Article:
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Article
July 1951

LOS ANGELES DERMATOLOGICAL SOCIETY

AMA Arch Derm Syphilol. 1951;64(1):105-106. doi:10.1001/archderm.1951.01570070108024

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Abstract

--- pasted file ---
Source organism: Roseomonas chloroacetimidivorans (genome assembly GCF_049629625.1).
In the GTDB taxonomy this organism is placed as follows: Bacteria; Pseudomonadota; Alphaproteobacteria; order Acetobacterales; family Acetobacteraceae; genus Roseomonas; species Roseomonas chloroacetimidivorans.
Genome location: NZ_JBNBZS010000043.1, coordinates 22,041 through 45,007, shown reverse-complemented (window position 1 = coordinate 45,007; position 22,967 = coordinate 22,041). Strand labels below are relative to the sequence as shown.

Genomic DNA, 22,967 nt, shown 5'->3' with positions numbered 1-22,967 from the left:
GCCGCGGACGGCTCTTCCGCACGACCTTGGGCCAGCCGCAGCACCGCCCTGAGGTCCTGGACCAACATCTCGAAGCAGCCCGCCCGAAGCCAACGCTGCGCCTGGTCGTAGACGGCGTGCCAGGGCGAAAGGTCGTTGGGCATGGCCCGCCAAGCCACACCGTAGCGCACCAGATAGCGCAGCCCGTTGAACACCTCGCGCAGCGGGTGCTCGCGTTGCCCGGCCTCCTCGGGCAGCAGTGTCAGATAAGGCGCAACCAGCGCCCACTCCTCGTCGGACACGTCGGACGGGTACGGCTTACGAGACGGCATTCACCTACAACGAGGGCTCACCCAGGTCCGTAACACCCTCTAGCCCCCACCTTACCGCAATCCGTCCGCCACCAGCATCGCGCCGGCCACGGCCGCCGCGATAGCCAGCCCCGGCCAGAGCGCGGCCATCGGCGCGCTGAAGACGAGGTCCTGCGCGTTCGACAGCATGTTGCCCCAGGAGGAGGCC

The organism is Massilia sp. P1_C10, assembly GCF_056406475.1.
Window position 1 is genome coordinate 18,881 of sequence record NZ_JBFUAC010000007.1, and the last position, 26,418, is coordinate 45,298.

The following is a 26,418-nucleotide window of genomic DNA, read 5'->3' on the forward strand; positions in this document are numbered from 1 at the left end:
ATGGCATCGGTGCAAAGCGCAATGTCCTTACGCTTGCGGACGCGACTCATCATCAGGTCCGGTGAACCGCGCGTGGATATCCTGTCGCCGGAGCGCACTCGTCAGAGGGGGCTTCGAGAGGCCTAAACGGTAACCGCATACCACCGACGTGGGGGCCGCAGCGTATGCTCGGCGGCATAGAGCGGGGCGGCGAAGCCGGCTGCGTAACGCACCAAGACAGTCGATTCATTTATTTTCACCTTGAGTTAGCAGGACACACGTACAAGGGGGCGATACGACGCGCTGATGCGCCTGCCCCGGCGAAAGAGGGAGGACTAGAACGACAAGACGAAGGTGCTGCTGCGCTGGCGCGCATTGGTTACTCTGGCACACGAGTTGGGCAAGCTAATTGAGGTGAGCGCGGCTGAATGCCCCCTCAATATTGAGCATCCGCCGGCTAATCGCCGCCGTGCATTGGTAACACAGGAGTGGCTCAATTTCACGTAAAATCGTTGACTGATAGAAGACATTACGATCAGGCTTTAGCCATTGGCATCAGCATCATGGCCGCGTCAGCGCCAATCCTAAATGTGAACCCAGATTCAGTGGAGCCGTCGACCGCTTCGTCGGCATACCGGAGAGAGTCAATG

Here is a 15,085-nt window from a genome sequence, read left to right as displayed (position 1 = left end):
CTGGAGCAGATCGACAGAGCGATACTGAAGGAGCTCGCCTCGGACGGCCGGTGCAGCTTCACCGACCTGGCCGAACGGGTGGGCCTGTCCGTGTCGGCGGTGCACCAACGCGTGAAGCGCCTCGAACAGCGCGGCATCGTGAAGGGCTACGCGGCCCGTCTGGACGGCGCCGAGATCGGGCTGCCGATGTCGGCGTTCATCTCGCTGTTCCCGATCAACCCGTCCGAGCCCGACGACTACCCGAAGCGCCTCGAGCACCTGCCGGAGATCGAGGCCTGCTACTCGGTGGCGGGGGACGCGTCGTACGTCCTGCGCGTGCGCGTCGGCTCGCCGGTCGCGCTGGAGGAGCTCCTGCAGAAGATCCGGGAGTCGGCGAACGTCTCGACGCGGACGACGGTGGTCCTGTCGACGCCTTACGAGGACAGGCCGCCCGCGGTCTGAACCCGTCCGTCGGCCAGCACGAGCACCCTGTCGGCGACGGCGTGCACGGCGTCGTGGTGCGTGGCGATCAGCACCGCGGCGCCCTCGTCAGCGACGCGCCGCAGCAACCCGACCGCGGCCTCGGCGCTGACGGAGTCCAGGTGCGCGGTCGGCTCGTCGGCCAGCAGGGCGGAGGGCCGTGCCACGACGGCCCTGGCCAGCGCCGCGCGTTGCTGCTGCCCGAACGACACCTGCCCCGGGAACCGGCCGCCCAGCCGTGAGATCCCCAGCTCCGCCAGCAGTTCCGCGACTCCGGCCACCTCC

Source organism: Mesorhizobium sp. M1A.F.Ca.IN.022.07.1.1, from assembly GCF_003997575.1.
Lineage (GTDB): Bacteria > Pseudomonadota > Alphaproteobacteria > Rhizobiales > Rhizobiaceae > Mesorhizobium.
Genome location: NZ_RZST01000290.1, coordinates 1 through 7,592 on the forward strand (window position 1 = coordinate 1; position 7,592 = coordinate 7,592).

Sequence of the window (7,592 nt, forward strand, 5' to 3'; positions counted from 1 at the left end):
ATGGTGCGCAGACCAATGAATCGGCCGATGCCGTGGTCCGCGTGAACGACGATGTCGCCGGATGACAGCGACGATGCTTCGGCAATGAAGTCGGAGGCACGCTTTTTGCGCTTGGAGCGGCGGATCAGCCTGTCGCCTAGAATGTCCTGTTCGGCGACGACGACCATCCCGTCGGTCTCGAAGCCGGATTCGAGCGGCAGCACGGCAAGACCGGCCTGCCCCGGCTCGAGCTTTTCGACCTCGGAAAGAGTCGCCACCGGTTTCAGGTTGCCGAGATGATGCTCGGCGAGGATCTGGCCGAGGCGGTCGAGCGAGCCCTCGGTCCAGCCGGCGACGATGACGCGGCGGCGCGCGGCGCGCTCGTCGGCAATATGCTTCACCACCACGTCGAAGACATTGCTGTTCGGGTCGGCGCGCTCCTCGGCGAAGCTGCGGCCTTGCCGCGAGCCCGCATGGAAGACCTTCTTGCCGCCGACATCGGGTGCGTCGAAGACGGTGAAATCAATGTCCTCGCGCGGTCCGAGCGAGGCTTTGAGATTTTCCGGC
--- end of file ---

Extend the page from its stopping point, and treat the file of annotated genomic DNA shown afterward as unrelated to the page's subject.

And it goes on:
Pemphigus Vegetans: Involution with Cortisone Therapy. Presented by Dr. Ben A. Newman and (by invitation) Dr. Fred Feldman.  J. M. M., a man aged 49, had the beginning of the present illness in March 1949 with sores in the mouth and throat appearing in multiple groups. Treatment during the next several months was that for Vincent's infection and nonspecific infections of the mouth, although no definite evidence for this diagnosis was found on laboratory examination. Treatment consisted in the administration of penicillin, aureomycin, topical applications and vitamins. In August 1949, on examination by the presenter, the diagnosis of oral pemphigus was made. There were no cutaneous lesions at that time, and the observations on physical examination, blood count, results of urinalysis and sedimentation rate were all normal. The patient was given a second course of aureomycin without improvement, and he discontinued therapy for the next two months. In November 1949

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